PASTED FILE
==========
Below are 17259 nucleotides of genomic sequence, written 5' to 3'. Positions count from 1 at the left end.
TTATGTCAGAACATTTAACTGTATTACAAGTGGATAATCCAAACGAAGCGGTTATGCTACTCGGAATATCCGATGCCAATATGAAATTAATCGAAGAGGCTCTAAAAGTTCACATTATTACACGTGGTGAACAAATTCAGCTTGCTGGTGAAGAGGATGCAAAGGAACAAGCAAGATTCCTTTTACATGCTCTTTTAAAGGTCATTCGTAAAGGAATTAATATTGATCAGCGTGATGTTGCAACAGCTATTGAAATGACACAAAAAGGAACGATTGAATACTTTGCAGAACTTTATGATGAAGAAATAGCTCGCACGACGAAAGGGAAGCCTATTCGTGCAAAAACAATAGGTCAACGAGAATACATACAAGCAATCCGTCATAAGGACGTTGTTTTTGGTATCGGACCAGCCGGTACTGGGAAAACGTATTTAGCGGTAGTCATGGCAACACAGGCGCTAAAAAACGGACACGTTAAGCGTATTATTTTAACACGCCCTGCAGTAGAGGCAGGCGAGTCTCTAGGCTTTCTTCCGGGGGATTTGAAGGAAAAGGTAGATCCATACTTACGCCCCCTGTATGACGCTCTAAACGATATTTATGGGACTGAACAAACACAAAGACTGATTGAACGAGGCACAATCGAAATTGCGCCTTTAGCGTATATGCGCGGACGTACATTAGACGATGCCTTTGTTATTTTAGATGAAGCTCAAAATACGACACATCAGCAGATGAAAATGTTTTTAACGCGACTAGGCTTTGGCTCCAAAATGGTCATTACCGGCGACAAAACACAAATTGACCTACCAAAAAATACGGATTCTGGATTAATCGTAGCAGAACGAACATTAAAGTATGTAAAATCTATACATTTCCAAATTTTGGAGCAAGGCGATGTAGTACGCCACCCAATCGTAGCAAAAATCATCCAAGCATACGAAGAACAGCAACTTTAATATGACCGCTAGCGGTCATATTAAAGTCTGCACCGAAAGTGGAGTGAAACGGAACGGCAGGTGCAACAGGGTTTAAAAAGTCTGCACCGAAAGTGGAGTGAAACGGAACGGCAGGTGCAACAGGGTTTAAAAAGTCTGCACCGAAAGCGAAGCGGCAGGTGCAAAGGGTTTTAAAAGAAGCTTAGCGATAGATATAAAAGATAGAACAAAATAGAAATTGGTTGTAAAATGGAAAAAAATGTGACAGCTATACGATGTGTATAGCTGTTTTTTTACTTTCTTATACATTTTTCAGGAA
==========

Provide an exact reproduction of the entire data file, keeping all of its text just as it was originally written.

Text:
Below are 17259 nucleotides of genomic sequence, written 5' to 3'. Positions count from 1 at the left end.
TTATGTCAGAACATTTAACTGTATTACAAGTGGATAATCCAAACGAAGCGGTTATGCTACTCGGAATATCCGATGCCAATATGAAATTAATCGAAGAGGCTCTAAAAGTTCACATTATTACACGTGGTGAACAAATTCAGCTTGCTGGTGAAGAGGATGCAAAGGAACAAGCAAGATTCCTTTTACATGCTCTTTTAAAGGTCATTCGTAAAGGAATTAATATTGATCAGCGTGATGTTGCAACAGCTATTGAAATGACACAAAAAGGAACGATTGAATACTTTGCAGAACTTTATGATGAAGAAATAGCTCGCACGACGAAAGGGAAGCCTATTCGTGCAAAAACAATAGGTCAACGAGAATACATACAAGCAATCCGTCATAAGGACGTTGTTTTTGGTATCGGACCAGCCGGTACTGGGAAAACGTATTTAGCGGTAGTCATGGCAACACAGGCGCTAAAAAACGGACACGTTAAGCGTATTATTTTAACACGCCCTGCAGTAGAGGCAGGCGAGTCTCTAGGCTTTCTTCCGGGGGATTTGAAGGAAAAGGTAGATCCATACTTACGCCCCCTGTATGACGCTCTAAACGATATTTATGGGACTGAACAAACACAAAGACTGATTGAACGAGGCACAATCGAAATTGCGCCTTTAGCGTATATGCGCGGACGTACATTAGACGATGCCTTTGTTATTTTAGATGAAGCTCAAAATACGACACATCAGCAGATGAAAATGTTTTTAACGCGACTAGGCTTTGGCTCCAAAATGGTCATTACCGGCGACAAAACACAAATTGACCTACCAAAAAATACGGATTCTGGATTAATCGTAGCAGAACGAACATTAAAGTATGTAAAATCTATACATTTCCAAATTTTGGAGCAAGGCGATGTAGTACGCCACCCAATCGTAGCAAAAATCATCCAAGCATACGAAGAACAGCAACTTTAATATGACCGCTAGCGGTCATATTAAAGTCTGCACCGAAAGTGGAGTGAAACGGAACGGCAGGTGCAACAGGGTTTAAAAAGTCTGCACCGAAAGTGGAGTGAAACGGAACGGCAGGTGCAACAGGGTTTAAAAAGTCTGCACCGAAAGCGAAGCGGCAGGTGCAAAGGGTTTTAAAAGAAGCTTAGCGATAGATATAAAAGATAGAACAAAATAGAAATTGGTTGTAAAATGGAAAAAAATGTGACAGCTATACGATGTGTATAGCTGTTTTTTTACTTTCTTATACATTTTTCAGGAA